As a psychologist I have been working with individuals suffering from anxiety for decades. This is a rewarding area to work in as therapy can make a positive difference for those suffering.
The basic definition of anxiety, according to Everyday Health,is an emotion of excessive concern, tension or unease that strikes in the absence of a compelling or immediate threat (https://www.everydayhealth.com/anxiety/guide/).
In its most common form, anxiety is a basic reaction to everyday stress; one that is completely normal and—to a certain extent—even helpful in certain life situations. If, for example, you encounter a new social situation that makes you feel tense or ill at ease, then it may be this precise feeling that motivates you to exit the situation before any harm is done or danger presented.
And if you find yourself facing a tough deadline on a school or work project, then you might just find that a bit of anxiety motivates you to work both harder and faster until you can get the work done.
Yet what happens when anxiety becomes excessive or seemingly unreasonable? You may feel anxious for no good reason, or for a reason that might seem trivial or irrelevant to most people. And far from being helped by this emotion, you may feel that it hinders your thoughts and actions, detracting from your life performance if not immobilizing you on an emotional level.
Excessive, undue anxiety can equal an anxiety disorder; a psychological condition that indicates the presence of persistent, overwhelming, irrational, and perhaps even uncontrollable anxiety; a feeling that may hinder your ability to lead a normal and productive life.
The Anxiety and Depression Association of America asserts that anxiety is the most common anxiety disorder across the U.S.; affecting nearly 40 million people in the United States every year (https://adaa.org/understanding-anxiety).
So how can a patient struggling with anxiety disorder cope with, alleviate and hopefully resolve their condition? The answer to this question all and always relies on the individual patient, and the severity of their anxiety disorder. The following suggestions are advocated by a number of therapists, along with the Mayo Clinic.
In mild cases of anxiety, home-based and self-administered treatment options may be effective. People who get enough sleep and exercise regularly (for many people, a long walk alone can be incredibly calming, as it can remove you from a triggering situation and allow you to commune with nature), and who practice relaxing, centering, and totally invigorating practices such as yoga and meditation, can do much to relieve their own anxiety—and, furthermore, to prevent future anxious episodes.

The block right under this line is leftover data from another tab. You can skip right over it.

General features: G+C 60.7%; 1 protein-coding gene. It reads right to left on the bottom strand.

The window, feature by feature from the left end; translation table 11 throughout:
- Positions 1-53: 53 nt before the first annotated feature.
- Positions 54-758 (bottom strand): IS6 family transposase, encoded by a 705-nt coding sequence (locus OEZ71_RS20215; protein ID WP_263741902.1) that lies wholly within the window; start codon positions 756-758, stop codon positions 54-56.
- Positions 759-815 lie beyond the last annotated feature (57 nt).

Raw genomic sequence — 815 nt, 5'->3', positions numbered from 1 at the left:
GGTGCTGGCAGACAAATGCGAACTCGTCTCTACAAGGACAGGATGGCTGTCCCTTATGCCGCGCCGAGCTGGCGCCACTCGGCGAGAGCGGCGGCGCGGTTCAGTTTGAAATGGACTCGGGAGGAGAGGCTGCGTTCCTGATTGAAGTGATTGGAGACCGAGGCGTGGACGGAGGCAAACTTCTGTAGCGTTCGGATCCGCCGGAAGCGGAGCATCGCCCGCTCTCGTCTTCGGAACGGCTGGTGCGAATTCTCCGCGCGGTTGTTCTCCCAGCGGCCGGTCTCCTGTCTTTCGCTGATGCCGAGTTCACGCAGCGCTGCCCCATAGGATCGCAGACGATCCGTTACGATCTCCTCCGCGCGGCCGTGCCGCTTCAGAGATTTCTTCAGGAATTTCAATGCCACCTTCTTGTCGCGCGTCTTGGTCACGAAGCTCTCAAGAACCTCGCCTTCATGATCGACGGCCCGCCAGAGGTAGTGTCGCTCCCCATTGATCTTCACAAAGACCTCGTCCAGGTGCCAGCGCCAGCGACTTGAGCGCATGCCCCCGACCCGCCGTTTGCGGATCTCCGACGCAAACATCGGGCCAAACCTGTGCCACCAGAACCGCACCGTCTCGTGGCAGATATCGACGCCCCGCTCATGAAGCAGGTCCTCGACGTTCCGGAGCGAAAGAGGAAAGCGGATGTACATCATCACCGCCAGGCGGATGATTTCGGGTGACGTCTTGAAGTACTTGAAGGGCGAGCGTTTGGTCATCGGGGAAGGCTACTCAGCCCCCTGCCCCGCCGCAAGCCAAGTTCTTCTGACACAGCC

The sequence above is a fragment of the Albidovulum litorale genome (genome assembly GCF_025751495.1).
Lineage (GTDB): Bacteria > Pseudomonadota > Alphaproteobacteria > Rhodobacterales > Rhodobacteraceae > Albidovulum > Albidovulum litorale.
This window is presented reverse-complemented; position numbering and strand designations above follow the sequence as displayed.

The same is true of those who practice visualization, deep breathing and focus/centralizing exercises, who devote at least part of each day to pursuing hobbies they enjoy, who spend quality time with friends and family members with whom they can discuss their feelings and have fun with in equal measure, who learn the value of humor and calmness in dealing with life’s problems, etc. And a healthy, well-balanced diet always helps, as does a regimen of clean living.
If these methods prove ineffective over the long run, then the anxiety patient may wish to seek professional therapy; engaging the services of a therapist who can listen to their concerns and suggest constructive ways to deal with these situations and the feelings of anxiety that arise from them.
A professional therapist, unlike a well-meaning friend, tends to show more patience and understanding toward a person dealing with persistent anxiety (never telling them to “Get over it” or “Get past it”); and can recommend coping mechanisms that they have learned through years of professional training.
Medicinal treatments are also available to help patients deal with anxiety; but those should be prescribed and recommended only by licensed medical physicians, and should be employed sparingly.
Although common and sometimes unavoidable, anxiety disorders need not rule or consume the life of a busy, healthy individual. For more information about anxiety, please contact Dr. Claire Albright at (949) 454-0996 at http://DrCAlbright.com